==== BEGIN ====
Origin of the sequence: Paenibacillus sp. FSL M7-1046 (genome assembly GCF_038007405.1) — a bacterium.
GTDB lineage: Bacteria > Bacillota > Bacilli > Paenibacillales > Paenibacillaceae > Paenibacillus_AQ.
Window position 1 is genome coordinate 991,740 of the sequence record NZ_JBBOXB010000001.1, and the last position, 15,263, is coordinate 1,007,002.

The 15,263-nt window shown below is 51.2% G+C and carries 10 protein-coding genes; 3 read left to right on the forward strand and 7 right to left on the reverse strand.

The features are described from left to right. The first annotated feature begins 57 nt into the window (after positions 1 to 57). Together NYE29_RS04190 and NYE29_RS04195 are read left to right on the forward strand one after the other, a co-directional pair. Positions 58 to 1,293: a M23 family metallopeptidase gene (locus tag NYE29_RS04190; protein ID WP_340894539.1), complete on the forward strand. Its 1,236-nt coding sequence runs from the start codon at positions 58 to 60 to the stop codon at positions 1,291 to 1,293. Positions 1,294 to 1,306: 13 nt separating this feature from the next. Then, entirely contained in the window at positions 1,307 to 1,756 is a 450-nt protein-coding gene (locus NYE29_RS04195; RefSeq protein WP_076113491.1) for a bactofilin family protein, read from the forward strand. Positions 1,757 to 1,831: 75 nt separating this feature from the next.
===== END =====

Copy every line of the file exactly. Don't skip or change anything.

Origin of the sequence: Paenibacillus sp. FSL M7-1046 (genome assembly GCF_038007405.1) — a bacterium.
GTDB lineage: Bacteria > Bacillota > Bacilli > Paenibacillales > Paenibacillaceae > Paenibacillus_AQ.
Window position 1 is genome coordinate 991,740 of the sequence record NZ_JBBOXB010000001.1, and the last position, 15,263, is coordinate 1,007,002.

The 15,263-nt window shown below is 51.2% G+C and carries 10 protein-coding genes; 3 read left to right on the forward strand and 7 right to left on the reverse strand.

The features are described from left to right. The first annotated feature begins 57 nt into the window (after positions 1 to 57). Together NYE29_RS04190 and NYE29_RS04195 are read left to right on the forward strand one after the other, a co-directional pair. Positions 58 to 1,293: a M23 family metallopeptidase gene (locus tag NYE29_RS04190; protein ID WP_340894539.1), complete on the forward strand. Its 1,236-nt coding sequence runs from the start codon at positions 58 to 60 to the stop codon at positions 1,291 to 1,293. Positions 1,294 to 1,306: 13 nt separating this feature from the next. Then, entirely contained in the window at positions 1,307 to 1,756 is a 450-nt protein-coding gene (locus NYE29_RS04195; RefSeq protein WP_076113491.1) for a bactofilin family protein, read from the forward strand. Positions 1,757 to 1,831: 75 nt separating this feature from the next.